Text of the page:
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Lumbar orthopedic tests
Terms in this set (25)
The patient is prone. Flex the knee and bring the foot to the same buttock.
pain is produced in the SI or LS area or if pain radiates down the thigh or leg. Remember to note where the pain is produced when performing orthopedic tests as this directs you to the irritated or injured structure. What would the above findings indicates as the cause of the positive test?
SI or LS lesion or inflammation of the upper lumbar nerve roots with radiation
The supine patient flexes and holds their unaffected leg toward their abdomen. The lumbar spine should flatten and the opposite leg should remain flat on the table.
shortened iliopsoas muscle
The patient is supine. The doctor flexes the knee and thigh of the unaffected leg to the patient's abdomen while hyperextending the affected thigh off the edge of the table.
SI pathology or upper lumbar nerve root compression
Approximate the heel to the opposite buttock in the prone patient.
With a hip lesion or psoas irritation the prone patient will be unable to do this test normally. This test aggravates inflammation of the lumbar nerve roots and will cause femoral radicular pain to the anterior thigh. It will also stretch lumbar nerve root adhesions causing upper lumbar discomfort.
Femoral Nerve or radicular inflamation
support pelvis with hip and ask pt to flex. Release and ask patient to flex again.
If pain is present in both instances the pain is spinal in origin, if pain is only present unsupported it is pelvic in origin.
The patient is prone. The doctor flexes the knee fully and pushes the leg laterally causing internal rotation of the femoral head.
The patient is prone. The affected SI joint is stabilized and this knee is flexed to 90 degrees. The thigh is then hyperextended.
SI lesion; anterior SI ligaments
Patrick's Test FABERE Sign
The patient is supine. The doctor flexes the hip, abucts the thigh, crosses the ankle over the contralateral knee and externally rotates the hip. The hip is then extended by applying downward pressure on the knee.
coxa pathologic condition
Smith Peterson Test
The doctor palpates the L5-S1 spinous processes while performing a SLR on the affected leg.
Determination of Sacral or Lumbar origin
Well Leg Raise Test/ Fajersztahn's test
A SLR and then Bragard's test are performed on the unaffected leg.
If this causes pain on the symptomatic side then the test is positive.
Herniated disc is medial to the nerve root and is now compressing the nerve on the symptomatic leg
Otherwise known as "Patrick FABERE in the air". Patient is supine. The doctor flexes and abducts the affected hip and the patient's foot lies on the examiners forearm. Dr. laterally rotates hip applying overpressure at end of ROM while stabilizing contralateral pelvis at the ASIS.
Coxa Pathologic Condition
Done in combination with another test. The patient is supine. One knee and hip are flexed 90 degrees and then an attempt is made to completely extend the leg. Positive test if pain prevents extension. May also be accompanied by involuntary flexion of the opposite knee and hip.
The seated patient first extends one leg at a time and then both legs together. The test is positive when this causes low back pain or sciatica or the patient is unable to perform without leaning backward.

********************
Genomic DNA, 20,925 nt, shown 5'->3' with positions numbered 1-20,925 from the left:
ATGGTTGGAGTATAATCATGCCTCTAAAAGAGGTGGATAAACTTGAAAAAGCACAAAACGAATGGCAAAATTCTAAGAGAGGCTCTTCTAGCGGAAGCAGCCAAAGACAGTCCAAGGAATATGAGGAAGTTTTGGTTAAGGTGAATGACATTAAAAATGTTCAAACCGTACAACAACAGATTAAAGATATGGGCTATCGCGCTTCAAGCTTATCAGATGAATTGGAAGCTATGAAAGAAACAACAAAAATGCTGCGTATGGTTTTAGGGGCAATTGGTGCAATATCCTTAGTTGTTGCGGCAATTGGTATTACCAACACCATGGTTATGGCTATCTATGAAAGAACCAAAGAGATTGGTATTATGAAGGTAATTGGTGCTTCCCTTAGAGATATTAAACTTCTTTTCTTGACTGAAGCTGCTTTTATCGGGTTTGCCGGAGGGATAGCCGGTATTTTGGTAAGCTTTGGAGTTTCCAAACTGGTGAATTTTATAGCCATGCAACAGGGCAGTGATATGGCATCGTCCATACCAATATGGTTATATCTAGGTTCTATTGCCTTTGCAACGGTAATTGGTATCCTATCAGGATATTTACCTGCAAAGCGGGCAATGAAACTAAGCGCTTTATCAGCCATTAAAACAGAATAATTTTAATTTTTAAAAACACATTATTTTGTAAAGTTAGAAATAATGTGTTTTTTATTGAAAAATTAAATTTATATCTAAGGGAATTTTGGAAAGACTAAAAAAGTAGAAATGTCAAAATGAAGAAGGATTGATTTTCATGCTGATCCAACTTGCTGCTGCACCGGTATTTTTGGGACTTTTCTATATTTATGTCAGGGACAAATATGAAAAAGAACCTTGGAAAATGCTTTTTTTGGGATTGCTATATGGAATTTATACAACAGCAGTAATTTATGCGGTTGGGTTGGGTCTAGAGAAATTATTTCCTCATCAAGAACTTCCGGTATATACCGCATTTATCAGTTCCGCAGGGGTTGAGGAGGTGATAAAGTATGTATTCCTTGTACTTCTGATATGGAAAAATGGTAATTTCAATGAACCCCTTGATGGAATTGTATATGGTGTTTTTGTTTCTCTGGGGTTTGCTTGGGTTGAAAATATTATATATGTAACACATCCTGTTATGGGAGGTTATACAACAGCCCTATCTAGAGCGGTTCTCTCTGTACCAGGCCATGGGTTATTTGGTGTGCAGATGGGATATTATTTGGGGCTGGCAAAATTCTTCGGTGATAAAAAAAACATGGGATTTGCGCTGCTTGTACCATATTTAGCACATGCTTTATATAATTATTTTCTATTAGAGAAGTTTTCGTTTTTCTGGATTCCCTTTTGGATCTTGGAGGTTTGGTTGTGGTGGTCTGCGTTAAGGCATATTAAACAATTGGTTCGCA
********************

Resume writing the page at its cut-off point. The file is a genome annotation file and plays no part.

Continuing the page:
sciatica, disc lesion, exostoses, adhesions, spasm or subluxation
The doctor places the supine patient's leg on their inside shoulder and presses near the hamstring insertion and then in the popliteal fossa.
lower disc problems as well as LS and SI strain subluxations
lumbar nerve root compression
If a SLR is positive, lower the leg just below the angle of pain production and sharply dorsiflex the foot.
sciatic neuritis, spinal cord tumors, IVD lesions, spinal nerve irritation
Double Leg Raise Test
First do SLR on each leg and note angle at which pain is produced. Then raise both legs together.
Femoral Nerve Traction
Yeoman's on the patient's side
ant thigh Px: Upper lumbar radiculopathy
Groin Px: L3 nerve root radiculopathy
Seated and standing
Flex forward and away then roll into concavity while creating pressure.
Degenerative Joint disease, exostosis, inflammatory or fibrotic residues, narrowing from disc degeneration tumor
This test can be performed seated or supine. It should be combined with a SLR whenever SLR produces a questionable result. Passively flex the head to the chest.
Pain: lumbar spine; sciatic nerve distribution
Means: nerve root irritation or inflammation
The patient is supine with the legs extended. They are instructed to raise their legs 6" above the table.
pain prevents raising the legs. The ability to hold this position for any time rules out Thecal Involvement
The standing patient is asked to bend forward. This sign is present when the patient flexes the knee on affected side and if trunk flexion causes increased pain in the affected leg.
lower disc problem as well as lumbosacral and sacroiliac strain subluxation
A SLR is performed to the point at which symptoms are reproduced. The leg is then lowered to below that point and the examiner sharply dorsiflexes the big toe of the affected foot.
SLR (lesague) Test
both legs from supine brought to 90'
limit because of pain: sciatica, lumbosacral orSI lesion, subluxation, disc lesion, spondylolisthesis, adhesions, IVF occlusion.
Worse pain: traction of nerve
Sciatica type pain: SOL
Iliac Compression Test
The patient is side lying with the knees bent. The doctor presses down on the upper part of the superior iliac crest.
SI sprain, inflammation, subluxation or fracture
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